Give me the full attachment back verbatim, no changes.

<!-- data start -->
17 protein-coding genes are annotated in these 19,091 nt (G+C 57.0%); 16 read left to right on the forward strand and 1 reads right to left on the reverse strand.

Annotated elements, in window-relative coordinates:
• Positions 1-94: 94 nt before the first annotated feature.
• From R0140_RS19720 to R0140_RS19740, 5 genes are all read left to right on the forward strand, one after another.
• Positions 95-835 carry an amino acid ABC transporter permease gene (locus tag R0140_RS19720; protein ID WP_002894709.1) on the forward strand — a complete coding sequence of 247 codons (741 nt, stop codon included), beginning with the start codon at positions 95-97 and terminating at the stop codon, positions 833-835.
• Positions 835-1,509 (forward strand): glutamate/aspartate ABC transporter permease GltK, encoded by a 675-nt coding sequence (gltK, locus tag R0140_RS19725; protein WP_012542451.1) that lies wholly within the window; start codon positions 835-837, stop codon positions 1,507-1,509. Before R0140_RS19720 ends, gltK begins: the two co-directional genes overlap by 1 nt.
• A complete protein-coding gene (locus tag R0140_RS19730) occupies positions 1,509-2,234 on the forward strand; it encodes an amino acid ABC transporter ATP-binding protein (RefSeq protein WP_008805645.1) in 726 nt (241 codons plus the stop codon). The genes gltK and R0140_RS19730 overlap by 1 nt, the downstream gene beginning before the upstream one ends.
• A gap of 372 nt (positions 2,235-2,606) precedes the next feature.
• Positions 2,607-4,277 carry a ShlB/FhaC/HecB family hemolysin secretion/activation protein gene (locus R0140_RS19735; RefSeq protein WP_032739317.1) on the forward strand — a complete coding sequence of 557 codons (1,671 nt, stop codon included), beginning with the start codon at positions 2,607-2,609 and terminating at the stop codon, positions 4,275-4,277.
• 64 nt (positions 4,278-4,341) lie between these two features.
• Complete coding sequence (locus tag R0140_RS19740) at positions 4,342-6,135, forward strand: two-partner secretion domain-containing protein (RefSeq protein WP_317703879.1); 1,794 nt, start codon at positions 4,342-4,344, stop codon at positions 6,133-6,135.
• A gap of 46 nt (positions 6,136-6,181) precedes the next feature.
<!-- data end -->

17 protein-coding genes are annotated in these 19,091 nt (G+C 57.0%); 16 read left to right on the forward strand and 1 reads right to left on the reverse strand.

Annotated elements, in window-relative coordinates:
• Positions 1-94: 94 nt before the first annotated feature.
• From R0140_RS19720 to R0140_RS19740, 5 genes are all read left to right on the forward strand, one after another.
• Positions 95-835 carry an amino acid ABC transporter permease gene (locus tag R0140_RS19720; protein ID WP_002894709.1) on the forward strand — a complete coding sequence of 247 codons (741 nt, stop codon included), beginning with the start codon at positions 95-97 and terminating at the stop codon, positions 833-835.
• Positions 835-1,509 (forward strand): glutamate/aspartate ABC transporter permease GltK, encoded by a 675-nt coding sequence (gltK, locus tag R0140_RS19725; protein WP_012542451.1) that lies wholly within the window; start codon positions 835-837, stop codon positions 1,507-1,509. Before R0140_RS19720 ends, gltK begins: the two co-directional genes overlap by 1 nt.
• A complete protein-coding gene (locus tag R0140_RS19730) occupies positions 1,509-2,234 on the forward strand; it encodes an amino acid ABC transporter ATP-binding protein (RefSeq protein WP_008805645.1) in 726 nt (241 codons plus the stop codon). The genes gltK and R0140_RS19730 overlap by 1 nt, the downstream gene beginning before the upstream one ends.
• A gap of 372 nt (positions 2,235-2,606) precedes the next feature.
• Positions 2,607-4,277 carry a ShlB/FhaC/HecB family hemolysin secretion/activation protein gene (locus R0140_RS19735; RefSeq protein WP_032739317.1) on the forward strand — a complete coding sequence of 557 codons (1,671 nt, stop codon included), beginning with the start codon at positions 2,607-2,609 and terminating at the stop codon, positions 4,275-4,277.
• 64 nt (positions 4,278-4,341) lie between these two features.
• Complete coding sequence (locus tag R0140_RS19740) at positions 4,342-6,135, forward strand: two-partner secretion domain-containing protein (RefSeq protein WP_317703879.1); 1,794 nt, start codon at positions 4,342-4,344, stop codon at positions 6,133-6,135.
• A gap of 46 nt (positions 6,136-6,181) precedes the next feature.